DNR staff compiled this list of land parcels using Geographic Information Systems tools to locate lands outside of DNR project boundaries as well as reviewing property master plans and past actions of the Natural Resources Board. The general criteria used to determine whether a parcel should be considered for sale under this new law include parcels of land:

The department developed a land sale policy that reflects the requirements found in Wisconsin state statute. That policy was shaped by public comments received at five informational meetings held throughout the state in October 2013 and by comments received through the public policy page of the DNR website. The Natural Resources Board approved the final land sale policy in December 2013.

"This is the next step in a process that began shortly after the new law went in to effect on July 1" according to Doug Haag, Deputy Bureau Director for the Bureau of Facilities and Lands. "Now we are conducting field reviews of the parcels. During the field review process, staff will assess the recreational and biological values of the property. They will also consider whether there is legal access to the land, or whether the land was designated for sale through some past action of the Natural Resources Board."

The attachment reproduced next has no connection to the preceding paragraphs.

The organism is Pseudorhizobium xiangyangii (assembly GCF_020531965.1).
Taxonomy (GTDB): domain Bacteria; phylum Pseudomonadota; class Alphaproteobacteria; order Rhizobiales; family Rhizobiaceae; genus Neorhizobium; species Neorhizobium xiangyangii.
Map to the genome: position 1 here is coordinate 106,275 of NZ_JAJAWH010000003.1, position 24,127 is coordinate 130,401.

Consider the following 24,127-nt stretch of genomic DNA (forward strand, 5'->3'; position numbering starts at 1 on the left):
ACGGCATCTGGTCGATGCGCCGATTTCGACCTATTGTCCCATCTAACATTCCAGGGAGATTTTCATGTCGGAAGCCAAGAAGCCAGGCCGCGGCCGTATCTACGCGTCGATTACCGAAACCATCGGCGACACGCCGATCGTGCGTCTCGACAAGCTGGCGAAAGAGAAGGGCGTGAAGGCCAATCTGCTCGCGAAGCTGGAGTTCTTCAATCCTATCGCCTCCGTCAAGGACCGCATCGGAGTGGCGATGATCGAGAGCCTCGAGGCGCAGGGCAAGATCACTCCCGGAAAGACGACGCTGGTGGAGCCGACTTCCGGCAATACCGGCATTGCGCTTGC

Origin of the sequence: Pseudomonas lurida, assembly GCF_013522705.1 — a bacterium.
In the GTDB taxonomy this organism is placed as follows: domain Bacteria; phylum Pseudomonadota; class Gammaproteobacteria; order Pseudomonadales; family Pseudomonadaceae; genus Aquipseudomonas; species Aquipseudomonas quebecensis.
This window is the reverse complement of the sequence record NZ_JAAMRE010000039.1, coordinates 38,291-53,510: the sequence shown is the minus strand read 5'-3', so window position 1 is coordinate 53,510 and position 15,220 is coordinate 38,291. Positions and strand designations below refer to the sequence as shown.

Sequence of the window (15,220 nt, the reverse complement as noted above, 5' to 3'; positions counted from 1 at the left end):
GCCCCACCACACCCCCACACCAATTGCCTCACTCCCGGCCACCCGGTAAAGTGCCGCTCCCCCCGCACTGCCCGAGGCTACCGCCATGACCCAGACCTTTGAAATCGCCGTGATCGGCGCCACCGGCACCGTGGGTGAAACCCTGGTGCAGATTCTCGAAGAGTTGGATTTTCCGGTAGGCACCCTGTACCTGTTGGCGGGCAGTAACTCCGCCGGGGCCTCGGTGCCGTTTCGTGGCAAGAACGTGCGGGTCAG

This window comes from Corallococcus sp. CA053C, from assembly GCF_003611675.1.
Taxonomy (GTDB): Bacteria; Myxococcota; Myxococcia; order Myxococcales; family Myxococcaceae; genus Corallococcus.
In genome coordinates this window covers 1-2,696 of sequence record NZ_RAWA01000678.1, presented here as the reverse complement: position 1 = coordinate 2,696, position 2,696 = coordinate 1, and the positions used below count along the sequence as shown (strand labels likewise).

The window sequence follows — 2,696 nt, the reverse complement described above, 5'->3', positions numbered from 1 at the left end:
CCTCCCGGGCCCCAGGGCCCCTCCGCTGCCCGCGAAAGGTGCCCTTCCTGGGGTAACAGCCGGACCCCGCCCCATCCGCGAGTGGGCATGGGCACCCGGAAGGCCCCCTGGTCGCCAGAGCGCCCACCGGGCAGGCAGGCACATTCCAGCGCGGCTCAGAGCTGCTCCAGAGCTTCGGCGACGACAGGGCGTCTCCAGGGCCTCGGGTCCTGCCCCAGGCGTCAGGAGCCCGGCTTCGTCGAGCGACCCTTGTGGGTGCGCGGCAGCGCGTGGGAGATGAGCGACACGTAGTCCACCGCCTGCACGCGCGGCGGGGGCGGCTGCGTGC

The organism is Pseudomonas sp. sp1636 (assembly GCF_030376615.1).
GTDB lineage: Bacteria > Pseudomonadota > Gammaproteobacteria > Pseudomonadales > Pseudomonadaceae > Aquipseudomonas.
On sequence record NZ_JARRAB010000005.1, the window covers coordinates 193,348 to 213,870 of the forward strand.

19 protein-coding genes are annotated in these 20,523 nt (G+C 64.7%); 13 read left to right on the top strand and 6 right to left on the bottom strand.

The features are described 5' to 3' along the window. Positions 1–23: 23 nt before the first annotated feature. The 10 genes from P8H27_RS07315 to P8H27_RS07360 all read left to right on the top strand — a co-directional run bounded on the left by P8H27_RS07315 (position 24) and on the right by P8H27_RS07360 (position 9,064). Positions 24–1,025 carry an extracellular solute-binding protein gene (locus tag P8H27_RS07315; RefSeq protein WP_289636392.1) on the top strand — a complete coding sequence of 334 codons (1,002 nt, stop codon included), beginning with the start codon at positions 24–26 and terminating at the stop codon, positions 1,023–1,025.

"We intend to break this up into manageable phases" said Kurt Thiede, Land Division administrator. "The timeline going forward includes completing the field reviews sometime around March 1, seeking government and tribal review during the month of March and into early April and then preparing the final package for review by the Natural Resource Board at its May meeting in Green Bay. Parcels approved for sale by the Natural Resources Board in May will be marketed for sale in June, July and August 2014."